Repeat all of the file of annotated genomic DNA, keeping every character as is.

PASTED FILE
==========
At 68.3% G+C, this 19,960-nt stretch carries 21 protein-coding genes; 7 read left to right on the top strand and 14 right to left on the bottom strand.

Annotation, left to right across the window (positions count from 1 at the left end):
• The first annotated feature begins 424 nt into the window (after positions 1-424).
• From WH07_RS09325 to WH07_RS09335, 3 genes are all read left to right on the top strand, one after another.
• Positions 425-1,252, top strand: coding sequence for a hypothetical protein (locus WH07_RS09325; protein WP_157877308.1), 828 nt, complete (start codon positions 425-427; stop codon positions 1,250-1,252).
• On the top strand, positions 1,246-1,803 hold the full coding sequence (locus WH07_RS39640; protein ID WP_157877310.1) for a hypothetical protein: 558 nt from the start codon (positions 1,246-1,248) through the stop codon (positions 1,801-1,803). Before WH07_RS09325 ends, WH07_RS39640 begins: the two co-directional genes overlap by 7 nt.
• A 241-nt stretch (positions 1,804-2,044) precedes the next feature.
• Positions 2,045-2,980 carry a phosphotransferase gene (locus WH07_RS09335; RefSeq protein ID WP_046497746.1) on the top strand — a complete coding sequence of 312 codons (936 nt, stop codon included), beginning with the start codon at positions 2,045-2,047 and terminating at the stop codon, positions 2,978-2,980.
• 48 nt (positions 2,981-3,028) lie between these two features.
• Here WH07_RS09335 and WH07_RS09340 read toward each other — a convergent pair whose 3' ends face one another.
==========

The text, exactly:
At 68.3% G+C, this 19,960-nt stretch carries 21 protein-coding genes; 7 read left to right on the top strand and 14 right to left on the bottom strand.

Annotation, left to right across the window (positions count from 1 at the left end):
• The first annotated feature begins 424 nt into the window (after positions 1-424).
• From WH07_RS09325 to WH07_RS09335, 3 genes are all read left to right on the top strand, one after another.
• Positions 425-1,252, top strand: coding sequence for a hypothetical protein (locus WH07_RS09325; protein WP_157877308.1), 828 nt, complete (start codon positions 425-427; stop codon positions 1,250-1,252).
• On the top strand, positions 1,246-1,803 hold the full coding sequence (locus WH07_RS39640; protein ID WP_157877310.1) for a hypothetical protein: 558 nt from the start codon (positions 1,246-1,248) through the stop codon (positions 1,801-1,803). Before WH07_RS09325 ends, WH07_RS39640 begins: the two co-directional genes overlap by 7 nt.
• A 241-nt stretch (positions 1,804-2,044) precedes the next feature.
• Positions 2,045-2,980 carry a phosphotransferase gene (locus WH07_RS09335; RefSeq protein ID WP_046497746.1) on the top strand — a complete coding sequence of 312 codons (936 nt, stop codon included), beginning with the start codon at positions 2,045-2,047 and terminating at the stop codon, positions 2,978-2,980.
• 48 nt (positions 2,981-3,028) lie between these two features.
• Here WH07_RS09335 and WH07_RS09340 read toward each other — a convergent pair whose 3' ends face one another.